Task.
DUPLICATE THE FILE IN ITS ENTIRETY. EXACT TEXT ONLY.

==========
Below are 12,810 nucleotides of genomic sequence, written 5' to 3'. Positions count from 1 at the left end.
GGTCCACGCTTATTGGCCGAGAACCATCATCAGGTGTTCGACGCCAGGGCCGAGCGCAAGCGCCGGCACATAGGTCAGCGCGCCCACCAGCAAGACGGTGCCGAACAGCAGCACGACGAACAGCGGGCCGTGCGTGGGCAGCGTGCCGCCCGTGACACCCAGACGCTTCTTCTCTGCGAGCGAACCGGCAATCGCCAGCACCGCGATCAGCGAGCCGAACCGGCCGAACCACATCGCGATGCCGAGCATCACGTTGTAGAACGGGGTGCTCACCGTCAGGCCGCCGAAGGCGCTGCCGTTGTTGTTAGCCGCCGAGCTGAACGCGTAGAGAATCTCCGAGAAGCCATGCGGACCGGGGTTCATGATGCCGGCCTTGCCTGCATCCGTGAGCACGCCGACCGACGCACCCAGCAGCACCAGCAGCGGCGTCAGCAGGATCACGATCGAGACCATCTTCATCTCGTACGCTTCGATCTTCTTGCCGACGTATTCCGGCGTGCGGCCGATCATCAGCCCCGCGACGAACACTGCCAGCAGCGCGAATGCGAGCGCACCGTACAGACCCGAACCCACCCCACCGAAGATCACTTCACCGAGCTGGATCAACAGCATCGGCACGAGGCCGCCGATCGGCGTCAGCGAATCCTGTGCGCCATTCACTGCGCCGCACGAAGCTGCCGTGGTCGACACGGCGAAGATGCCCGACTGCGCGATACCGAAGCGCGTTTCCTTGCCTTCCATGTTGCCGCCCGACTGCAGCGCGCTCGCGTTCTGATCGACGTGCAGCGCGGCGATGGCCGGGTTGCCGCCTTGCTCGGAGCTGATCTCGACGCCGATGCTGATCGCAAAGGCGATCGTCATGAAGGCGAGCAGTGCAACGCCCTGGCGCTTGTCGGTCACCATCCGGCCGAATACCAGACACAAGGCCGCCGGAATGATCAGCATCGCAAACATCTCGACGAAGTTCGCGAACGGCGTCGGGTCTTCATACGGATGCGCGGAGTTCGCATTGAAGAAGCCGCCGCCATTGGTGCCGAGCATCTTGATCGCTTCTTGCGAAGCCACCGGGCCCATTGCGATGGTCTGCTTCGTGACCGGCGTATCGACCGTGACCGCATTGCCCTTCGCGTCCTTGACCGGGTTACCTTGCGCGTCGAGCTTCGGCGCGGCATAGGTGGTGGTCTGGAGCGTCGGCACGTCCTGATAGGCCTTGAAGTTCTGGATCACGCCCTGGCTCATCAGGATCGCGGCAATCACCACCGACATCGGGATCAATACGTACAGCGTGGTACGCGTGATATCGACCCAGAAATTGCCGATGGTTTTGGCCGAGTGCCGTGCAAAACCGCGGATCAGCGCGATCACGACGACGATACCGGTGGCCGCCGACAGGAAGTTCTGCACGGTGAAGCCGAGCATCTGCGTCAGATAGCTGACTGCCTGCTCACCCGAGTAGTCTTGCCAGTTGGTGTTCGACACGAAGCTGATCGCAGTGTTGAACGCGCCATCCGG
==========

Below are 12,810 nucleotides of genomic sequence, written 5' to 3'. Positions count from 1 at the left end.
GGTCCACGCTTATTGGCCGAGAACCATCATCAGGTGTTCGACGCCAGGGCCGAGCGCAAGCGCCGGCACATAGGTCAGCGCGCCCACCAGCAAGACGGTGCCGAACAGCAGCACGACGAACAGCGGGCCGTGCGTGGGCAGCGTGCCGCCCGTGACACCCAGACGCTTCTTCTCTGCGAGCGAACCGGCAATCGCCAGCACCGCGATCAGCGAGCCGAACCGGCCGAACCACATCGCGATGCCGAGCATCACGTTGTAGAACGGGGTGCTCACCGTCAGGCCGCCGAAGGCGCTGCCGTTGTTGTTAGCCGCCGAGCTGAACGCGTAGAGAATCTCCGAGAAGCCATGCGGACCGGGGTTCATGATGCCGGCCTTGCCTGCATCCGTGAGCACGCCGACCGACGCACCCAGCAGCACCAGCAGCGGCGTCAGCAGGATCACGATCGAGACCATCTTCATCTCGTACGCTTCGATCTTCTTGCCGACGTATTCCGGCGTGCGGCCGATCATCAGCCCCGCGACGAACACTGCCAGCAGCGCGAATGCGAGCGCACCGTACAGACCCGAACCCACCCCACCGAAGATCACTTCACCGAGCTGGATCAACAGCATCGGCACGAGGCCGCCGATCGGCGTCAGCGAATCCTGTGCGCCATTCACTGCGCCGCACGAAGCTGCCGTGGTCGACACGGCGAAGATGCCCGACTGCGCGATACCGAAGCGCGTTTCCTTGCCTTCCATGTTGCCGCCCGACTGCAGCGCGCTCGCGTTCTGATCGACGTGCAGCGCGGCGATGGCCGGGTTGCCGCCTTGCTCGGAGCTGATCTCGACGCCGATGCTGATCGCAAAGGCGATCGTCATGAAGGCGAGCAGTGCAACGCCCTGGCGCTTGTCGGTCACCATCCGGCCGAATACCAGACACAAGGCCGCCGGAATGATCAGCATCGCAAACATCTCGACGAAGTTCGCGAACGGCGTCGGGTCTTCATACGGATGCGCGGAGTTCGCATTGAAGAAGCCGCCGCCATTGGTGCCGAGCATCTTGATCGCTTCTTGCGAAGCCACCGGGCCCATTGCGATGGTCTGCTTCGTGACCGGCGTATCGACCGTGACCGCATTGCCCTTCGCGTCCTTGACCGGGTTACCTTGCGCGTCGAGCTTCGGCGCGGCATAGGTGGTGGTCTGGAGCGTCGGCACGTCCTGATAGGCCTTGAAGTTCTGGATCACGCCCTGGCTCATCAGGATCGCGGCAATCACCACCGACATCGGGATCAATACGTACAGCGTGGTACGCGTGATATCGACCCAGAAATTGCCGATGGTTTTGGCCGAGTGCCGTGCAAAACCGCGGATCAGCGCGATCACGACGACGATACCGGTGGCCGCCGACAGGAAGTTCTGCACGGTGAAGCCGAGCATCTGCGTCAGATAGCTGACTGCCTGCTCACCCGAGTAGTCTTGCCAGTTGGTGTTCGACACGAAGCTGATCGCAGTGTTGAACGCGCCATCCGG